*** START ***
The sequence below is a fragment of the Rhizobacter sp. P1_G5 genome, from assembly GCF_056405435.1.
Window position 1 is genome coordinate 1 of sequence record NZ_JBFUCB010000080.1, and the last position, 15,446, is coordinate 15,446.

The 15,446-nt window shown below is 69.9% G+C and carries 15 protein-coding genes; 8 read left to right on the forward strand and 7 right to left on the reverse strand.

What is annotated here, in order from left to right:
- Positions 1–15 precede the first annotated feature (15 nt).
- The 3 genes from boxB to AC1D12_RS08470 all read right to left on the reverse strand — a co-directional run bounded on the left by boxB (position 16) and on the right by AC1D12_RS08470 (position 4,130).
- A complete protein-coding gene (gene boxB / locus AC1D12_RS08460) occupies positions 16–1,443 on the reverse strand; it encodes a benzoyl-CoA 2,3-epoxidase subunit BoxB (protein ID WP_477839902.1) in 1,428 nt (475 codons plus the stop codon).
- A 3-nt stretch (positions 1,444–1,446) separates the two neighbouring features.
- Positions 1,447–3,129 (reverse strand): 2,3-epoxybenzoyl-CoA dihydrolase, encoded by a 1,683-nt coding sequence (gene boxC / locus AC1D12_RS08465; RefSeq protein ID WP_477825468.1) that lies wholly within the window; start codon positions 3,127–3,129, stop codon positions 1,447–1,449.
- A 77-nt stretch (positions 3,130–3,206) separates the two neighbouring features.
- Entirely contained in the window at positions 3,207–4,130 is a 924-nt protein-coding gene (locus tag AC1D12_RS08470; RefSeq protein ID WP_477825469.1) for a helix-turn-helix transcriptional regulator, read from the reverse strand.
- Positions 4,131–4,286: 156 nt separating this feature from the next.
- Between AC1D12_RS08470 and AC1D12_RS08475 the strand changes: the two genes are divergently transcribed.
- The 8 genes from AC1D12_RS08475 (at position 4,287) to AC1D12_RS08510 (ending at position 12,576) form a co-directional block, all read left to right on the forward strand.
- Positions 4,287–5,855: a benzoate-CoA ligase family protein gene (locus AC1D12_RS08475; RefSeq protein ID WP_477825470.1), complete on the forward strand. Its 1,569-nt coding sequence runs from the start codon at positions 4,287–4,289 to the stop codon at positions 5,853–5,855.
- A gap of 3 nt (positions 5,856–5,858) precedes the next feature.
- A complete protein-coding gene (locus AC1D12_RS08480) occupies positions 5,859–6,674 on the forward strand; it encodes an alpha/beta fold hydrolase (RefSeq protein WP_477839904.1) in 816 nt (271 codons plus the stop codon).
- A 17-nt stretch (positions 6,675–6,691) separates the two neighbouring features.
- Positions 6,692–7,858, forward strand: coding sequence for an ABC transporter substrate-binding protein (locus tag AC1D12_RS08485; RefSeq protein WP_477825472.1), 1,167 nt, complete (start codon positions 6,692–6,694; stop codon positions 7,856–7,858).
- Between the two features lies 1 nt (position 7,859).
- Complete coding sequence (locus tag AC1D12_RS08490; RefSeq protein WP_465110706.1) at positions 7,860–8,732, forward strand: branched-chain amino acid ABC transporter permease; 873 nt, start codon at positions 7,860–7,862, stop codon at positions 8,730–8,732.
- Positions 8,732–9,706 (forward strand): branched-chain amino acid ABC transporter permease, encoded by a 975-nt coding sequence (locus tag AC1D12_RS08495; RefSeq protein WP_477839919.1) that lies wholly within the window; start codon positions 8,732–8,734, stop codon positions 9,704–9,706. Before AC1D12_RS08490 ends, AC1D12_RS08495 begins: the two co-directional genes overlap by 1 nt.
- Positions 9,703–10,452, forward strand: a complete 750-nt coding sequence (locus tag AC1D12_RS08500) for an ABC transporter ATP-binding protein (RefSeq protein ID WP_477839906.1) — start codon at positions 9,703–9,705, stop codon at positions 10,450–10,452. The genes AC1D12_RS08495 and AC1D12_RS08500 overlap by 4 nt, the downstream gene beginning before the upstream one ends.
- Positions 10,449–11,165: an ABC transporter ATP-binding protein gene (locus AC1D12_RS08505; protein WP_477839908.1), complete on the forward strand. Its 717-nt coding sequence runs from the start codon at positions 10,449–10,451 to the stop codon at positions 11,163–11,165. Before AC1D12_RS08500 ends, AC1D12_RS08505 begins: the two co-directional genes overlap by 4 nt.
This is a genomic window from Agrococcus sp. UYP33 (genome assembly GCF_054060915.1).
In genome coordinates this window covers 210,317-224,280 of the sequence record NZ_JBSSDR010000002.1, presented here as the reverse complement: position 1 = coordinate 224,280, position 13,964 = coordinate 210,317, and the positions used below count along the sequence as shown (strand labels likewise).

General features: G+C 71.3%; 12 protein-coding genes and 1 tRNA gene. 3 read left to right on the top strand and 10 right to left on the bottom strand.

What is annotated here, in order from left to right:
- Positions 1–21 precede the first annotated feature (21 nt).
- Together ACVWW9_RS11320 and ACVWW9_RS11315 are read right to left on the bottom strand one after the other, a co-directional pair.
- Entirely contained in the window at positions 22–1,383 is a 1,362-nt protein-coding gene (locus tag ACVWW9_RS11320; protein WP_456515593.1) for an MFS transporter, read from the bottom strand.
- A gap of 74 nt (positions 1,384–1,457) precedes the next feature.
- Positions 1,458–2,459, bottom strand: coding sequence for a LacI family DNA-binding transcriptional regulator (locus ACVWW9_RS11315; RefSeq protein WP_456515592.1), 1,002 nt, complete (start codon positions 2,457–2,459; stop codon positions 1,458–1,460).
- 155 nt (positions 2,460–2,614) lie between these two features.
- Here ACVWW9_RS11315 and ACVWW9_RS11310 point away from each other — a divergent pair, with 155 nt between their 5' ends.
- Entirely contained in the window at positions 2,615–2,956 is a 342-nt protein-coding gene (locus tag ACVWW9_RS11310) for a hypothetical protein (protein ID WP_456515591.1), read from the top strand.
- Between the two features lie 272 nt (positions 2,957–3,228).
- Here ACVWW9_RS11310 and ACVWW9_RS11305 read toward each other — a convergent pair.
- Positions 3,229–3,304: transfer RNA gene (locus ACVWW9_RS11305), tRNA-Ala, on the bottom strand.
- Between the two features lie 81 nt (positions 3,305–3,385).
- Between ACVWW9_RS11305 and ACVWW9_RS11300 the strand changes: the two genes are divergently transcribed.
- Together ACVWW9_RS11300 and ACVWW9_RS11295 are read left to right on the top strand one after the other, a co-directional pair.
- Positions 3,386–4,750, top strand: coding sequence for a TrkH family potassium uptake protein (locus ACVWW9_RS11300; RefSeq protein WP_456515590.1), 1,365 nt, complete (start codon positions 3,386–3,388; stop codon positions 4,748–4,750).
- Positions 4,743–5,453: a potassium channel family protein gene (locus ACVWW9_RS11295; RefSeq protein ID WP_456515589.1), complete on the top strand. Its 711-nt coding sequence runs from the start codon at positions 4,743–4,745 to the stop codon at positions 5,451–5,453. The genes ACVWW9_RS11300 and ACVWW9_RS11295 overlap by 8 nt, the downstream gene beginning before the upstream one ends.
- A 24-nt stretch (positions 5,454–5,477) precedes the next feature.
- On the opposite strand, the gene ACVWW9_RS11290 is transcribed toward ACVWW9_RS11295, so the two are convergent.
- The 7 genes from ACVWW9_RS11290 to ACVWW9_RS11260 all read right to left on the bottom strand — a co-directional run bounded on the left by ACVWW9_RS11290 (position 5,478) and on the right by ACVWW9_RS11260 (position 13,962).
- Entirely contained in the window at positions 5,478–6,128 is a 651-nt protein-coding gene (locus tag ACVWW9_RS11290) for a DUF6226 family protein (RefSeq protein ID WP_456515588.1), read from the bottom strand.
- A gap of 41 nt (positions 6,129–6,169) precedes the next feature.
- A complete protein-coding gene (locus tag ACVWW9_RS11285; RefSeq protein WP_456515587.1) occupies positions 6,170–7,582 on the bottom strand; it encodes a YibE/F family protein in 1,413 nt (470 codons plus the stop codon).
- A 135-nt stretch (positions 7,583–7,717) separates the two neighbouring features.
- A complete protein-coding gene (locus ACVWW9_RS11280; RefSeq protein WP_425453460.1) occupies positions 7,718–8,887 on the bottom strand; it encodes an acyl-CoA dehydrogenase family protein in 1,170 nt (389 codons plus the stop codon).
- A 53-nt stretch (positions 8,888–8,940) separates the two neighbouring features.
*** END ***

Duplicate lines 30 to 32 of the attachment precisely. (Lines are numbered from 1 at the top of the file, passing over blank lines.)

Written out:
- Together ACVWW9_RS11320 and ACVWW9_RS11315 are read right to left on the bottom strand one after the other, a co-directional pair.
- Entirely contained in the window at positions 22–1,383 is a 1,362-nt protein-coding gene (locus tag ACVWW9_RS11320; protein WP_456515593.1) for an MFS transporter, read from the bottom strand.
- A gap of 74 nt (positions 1,384–1,457) precedes the next feature.